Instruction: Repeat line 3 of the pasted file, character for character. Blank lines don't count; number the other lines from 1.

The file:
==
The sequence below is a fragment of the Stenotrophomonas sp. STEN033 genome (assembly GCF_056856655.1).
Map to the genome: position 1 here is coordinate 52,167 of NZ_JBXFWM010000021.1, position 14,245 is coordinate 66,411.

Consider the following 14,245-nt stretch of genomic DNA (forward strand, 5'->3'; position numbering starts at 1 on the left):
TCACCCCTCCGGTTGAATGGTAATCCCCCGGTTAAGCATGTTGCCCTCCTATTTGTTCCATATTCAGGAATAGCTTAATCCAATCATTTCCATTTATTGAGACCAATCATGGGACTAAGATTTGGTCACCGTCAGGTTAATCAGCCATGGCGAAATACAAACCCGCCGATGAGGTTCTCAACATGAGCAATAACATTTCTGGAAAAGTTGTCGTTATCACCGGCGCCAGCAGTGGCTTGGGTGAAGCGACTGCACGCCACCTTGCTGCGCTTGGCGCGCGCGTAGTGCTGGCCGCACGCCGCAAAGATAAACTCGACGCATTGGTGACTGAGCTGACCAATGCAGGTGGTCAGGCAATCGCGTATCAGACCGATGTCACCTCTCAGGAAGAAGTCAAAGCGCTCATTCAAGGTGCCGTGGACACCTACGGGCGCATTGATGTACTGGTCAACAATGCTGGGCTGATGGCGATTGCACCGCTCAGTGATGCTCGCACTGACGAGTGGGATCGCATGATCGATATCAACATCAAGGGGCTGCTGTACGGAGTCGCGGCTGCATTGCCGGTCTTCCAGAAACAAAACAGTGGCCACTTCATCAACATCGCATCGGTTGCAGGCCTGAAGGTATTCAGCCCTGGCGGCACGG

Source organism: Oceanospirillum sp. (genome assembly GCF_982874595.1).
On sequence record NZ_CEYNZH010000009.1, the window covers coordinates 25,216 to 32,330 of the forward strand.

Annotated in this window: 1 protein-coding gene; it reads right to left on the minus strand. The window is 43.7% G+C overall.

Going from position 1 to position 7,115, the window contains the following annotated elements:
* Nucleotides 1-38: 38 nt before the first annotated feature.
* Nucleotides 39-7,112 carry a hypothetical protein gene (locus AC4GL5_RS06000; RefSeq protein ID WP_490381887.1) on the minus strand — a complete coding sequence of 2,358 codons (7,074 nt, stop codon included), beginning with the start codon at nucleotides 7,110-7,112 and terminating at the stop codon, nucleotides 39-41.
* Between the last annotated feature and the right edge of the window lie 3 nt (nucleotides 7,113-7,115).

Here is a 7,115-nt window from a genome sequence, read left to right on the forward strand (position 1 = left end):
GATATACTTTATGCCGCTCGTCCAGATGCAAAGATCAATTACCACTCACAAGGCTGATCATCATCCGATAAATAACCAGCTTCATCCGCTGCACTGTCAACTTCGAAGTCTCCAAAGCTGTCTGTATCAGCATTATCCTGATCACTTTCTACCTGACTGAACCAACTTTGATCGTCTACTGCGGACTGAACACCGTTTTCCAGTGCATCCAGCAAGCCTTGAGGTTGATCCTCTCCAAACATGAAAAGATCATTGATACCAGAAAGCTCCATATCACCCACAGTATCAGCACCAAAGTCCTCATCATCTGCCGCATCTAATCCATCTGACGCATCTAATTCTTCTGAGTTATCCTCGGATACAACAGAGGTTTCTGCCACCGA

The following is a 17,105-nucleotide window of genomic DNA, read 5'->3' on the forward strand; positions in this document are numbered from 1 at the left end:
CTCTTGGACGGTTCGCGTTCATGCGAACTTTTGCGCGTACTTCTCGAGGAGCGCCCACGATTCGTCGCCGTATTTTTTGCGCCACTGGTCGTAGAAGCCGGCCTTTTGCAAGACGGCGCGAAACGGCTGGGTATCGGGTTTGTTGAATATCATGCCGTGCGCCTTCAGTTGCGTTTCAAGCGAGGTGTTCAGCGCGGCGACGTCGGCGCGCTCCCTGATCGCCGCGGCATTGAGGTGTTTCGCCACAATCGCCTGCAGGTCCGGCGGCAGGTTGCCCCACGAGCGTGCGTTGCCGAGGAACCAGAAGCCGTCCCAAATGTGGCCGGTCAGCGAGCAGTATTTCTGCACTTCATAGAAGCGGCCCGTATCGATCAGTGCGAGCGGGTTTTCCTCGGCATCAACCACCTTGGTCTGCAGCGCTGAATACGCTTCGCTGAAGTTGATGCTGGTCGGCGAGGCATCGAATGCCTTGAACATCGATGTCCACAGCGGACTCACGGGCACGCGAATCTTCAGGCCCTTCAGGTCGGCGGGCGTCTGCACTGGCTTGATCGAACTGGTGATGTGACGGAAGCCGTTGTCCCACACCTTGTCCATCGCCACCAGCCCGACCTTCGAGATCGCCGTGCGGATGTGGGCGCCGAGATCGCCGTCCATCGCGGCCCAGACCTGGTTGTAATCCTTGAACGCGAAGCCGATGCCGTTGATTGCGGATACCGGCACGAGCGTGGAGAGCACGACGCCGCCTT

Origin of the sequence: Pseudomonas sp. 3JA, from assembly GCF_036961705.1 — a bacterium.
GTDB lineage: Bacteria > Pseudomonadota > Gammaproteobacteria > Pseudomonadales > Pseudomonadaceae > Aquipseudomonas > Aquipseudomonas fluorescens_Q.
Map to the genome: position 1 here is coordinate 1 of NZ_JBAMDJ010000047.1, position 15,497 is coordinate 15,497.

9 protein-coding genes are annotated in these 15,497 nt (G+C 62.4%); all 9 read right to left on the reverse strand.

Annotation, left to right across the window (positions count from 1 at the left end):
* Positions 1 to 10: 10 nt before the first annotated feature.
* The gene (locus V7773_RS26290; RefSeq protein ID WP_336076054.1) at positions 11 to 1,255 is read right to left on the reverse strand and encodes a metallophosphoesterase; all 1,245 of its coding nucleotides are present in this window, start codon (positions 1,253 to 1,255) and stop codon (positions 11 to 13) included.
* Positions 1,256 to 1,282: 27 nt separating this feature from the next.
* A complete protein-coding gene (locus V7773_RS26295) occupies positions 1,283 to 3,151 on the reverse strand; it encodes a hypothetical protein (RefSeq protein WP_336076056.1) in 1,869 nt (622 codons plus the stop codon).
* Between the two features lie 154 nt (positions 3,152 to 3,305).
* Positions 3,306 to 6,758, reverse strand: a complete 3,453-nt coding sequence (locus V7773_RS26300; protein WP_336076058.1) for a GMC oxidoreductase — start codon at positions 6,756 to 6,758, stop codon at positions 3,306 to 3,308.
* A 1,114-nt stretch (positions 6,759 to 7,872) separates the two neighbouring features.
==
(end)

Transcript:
Consider the following 14,245-nt stretch of genomic DNA (forward strand, 5'->3'; position numbering starts at 1 on the left):